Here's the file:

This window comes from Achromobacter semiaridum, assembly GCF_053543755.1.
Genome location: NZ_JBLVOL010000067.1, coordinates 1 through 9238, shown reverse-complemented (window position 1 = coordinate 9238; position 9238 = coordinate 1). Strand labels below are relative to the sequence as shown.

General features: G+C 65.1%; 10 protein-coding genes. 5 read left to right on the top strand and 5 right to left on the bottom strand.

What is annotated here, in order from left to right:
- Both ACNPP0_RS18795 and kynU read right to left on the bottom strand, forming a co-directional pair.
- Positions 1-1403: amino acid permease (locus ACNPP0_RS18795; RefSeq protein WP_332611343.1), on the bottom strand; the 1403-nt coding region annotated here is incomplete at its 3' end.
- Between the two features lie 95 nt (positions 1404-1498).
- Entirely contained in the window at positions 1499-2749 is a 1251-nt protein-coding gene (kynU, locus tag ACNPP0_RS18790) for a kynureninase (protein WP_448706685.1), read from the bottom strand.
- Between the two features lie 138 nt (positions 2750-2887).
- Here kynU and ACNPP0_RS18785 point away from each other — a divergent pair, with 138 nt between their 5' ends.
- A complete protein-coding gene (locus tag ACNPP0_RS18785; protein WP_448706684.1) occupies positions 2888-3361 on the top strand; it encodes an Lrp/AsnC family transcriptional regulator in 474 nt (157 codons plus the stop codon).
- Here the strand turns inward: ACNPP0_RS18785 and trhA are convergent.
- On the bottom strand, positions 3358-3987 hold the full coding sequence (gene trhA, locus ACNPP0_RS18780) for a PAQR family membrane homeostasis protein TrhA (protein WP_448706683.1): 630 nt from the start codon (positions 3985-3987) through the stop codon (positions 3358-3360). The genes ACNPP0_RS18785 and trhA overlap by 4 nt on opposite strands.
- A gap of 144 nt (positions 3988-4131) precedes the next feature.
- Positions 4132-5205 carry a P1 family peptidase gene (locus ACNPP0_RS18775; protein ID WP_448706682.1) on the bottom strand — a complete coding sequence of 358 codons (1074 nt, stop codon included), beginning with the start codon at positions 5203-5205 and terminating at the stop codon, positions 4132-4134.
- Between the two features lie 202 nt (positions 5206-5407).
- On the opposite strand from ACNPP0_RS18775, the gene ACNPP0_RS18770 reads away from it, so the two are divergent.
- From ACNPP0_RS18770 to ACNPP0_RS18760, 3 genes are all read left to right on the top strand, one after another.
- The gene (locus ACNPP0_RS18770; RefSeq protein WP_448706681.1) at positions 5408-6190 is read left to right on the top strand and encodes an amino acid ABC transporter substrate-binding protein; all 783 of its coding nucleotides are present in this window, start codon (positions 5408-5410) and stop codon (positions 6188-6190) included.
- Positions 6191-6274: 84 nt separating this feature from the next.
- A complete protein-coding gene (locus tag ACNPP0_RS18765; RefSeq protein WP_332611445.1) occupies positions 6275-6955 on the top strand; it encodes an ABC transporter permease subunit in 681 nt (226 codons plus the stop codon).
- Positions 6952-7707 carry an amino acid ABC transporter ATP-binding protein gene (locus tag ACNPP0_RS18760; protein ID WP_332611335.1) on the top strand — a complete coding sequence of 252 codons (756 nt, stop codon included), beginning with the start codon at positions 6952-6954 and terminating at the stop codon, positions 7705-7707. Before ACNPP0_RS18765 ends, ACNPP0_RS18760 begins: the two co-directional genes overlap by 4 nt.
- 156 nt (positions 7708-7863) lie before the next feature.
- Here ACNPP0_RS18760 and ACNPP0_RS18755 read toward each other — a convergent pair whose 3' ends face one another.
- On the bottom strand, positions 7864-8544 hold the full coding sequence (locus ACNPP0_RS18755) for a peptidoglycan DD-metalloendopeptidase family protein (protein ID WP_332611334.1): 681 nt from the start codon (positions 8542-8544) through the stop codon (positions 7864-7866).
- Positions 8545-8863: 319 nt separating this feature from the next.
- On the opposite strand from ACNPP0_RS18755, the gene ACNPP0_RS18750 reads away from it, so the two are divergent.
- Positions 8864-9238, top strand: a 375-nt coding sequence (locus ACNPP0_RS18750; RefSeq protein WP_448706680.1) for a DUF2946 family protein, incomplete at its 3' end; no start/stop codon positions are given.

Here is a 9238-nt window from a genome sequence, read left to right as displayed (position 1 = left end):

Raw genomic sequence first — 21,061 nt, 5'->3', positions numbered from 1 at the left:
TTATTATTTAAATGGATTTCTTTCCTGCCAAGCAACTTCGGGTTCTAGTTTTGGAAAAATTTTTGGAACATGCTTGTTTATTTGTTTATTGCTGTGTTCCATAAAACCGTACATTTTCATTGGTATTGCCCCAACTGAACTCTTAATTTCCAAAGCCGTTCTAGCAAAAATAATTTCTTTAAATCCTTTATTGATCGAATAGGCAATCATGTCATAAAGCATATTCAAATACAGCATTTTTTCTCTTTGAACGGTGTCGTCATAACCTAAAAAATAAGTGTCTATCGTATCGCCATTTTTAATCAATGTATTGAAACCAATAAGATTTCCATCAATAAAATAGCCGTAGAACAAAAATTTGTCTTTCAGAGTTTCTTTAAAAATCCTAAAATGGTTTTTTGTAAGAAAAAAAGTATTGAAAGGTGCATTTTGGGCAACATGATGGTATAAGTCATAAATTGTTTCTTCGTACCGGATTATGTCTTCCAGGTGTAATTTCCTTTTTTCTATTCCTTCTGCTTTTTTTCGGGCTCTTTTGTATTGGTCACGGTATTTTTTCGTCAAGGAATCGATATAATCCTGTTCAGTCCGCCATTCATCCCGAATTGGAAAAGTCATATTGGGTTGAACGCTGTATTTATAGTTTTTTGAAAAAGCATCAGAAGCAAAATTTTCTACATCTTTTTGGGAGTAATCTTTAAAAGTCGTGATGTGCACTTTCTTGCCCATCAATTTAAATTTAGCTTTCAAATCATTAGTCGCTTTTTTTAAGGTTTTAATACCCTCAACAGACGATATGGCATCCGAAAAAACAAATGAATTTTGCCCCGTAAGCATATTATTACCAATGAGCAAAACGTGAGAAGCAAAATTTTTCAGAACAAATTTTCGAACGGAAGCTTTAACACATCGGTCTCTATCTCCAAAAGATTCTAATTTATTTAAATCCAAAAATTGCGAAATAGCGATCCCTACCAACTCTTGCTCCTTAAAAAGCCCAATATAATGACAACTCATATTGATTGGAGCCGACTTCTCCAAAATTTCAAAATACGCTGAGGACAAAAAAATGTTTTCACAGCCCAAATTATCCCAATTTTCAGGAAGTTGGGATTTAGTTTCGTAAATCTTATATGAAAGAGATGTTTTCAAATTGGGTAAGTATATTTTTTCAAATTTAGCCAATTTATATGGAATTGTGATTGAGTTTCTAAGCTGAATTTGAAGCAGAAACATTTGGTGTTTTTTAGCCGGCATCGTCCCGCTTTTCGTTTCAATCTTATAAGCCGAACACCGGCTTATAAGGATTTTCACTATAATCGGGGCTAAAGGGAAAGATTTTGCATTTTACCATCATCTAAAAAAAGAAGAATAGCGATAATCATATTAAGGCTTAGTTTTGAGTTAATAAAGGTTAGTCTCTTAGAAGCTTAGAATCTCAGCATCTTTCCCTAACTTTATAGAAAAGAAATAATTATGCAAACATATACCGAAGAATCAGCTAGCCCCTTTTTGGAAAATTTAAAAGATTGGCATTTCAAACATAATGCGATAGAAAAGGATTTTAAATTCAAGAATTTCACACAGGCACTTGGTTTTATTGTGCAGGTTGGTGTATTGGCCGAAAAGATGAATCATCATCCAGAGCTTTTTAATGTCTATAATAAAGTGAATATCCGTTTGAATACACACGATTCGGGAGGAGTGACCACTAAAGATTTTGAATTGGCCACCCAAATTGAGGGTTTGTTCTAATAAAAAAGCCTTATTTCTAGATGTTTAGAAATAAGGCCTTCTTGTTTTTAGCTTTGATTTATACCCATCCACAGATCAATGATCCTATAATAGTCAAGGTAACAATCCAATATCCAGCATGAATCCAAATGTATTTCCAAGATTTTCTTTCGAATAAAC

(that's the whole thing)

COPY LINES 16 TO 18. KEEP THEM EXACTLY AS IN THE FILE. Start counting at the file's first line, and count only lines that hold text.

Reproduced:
- Between the two features lie 202 nt (positions 5206-5407).
- On the opposite strand from ACNPP0_RS18775, the gene ACNPP0_RS18770 reads away from it, so the two are divergent.
- From ACNPP0_RS18770 to ACNPP0_RS18760, 3 genes are all read left to right on the top strand, one after another.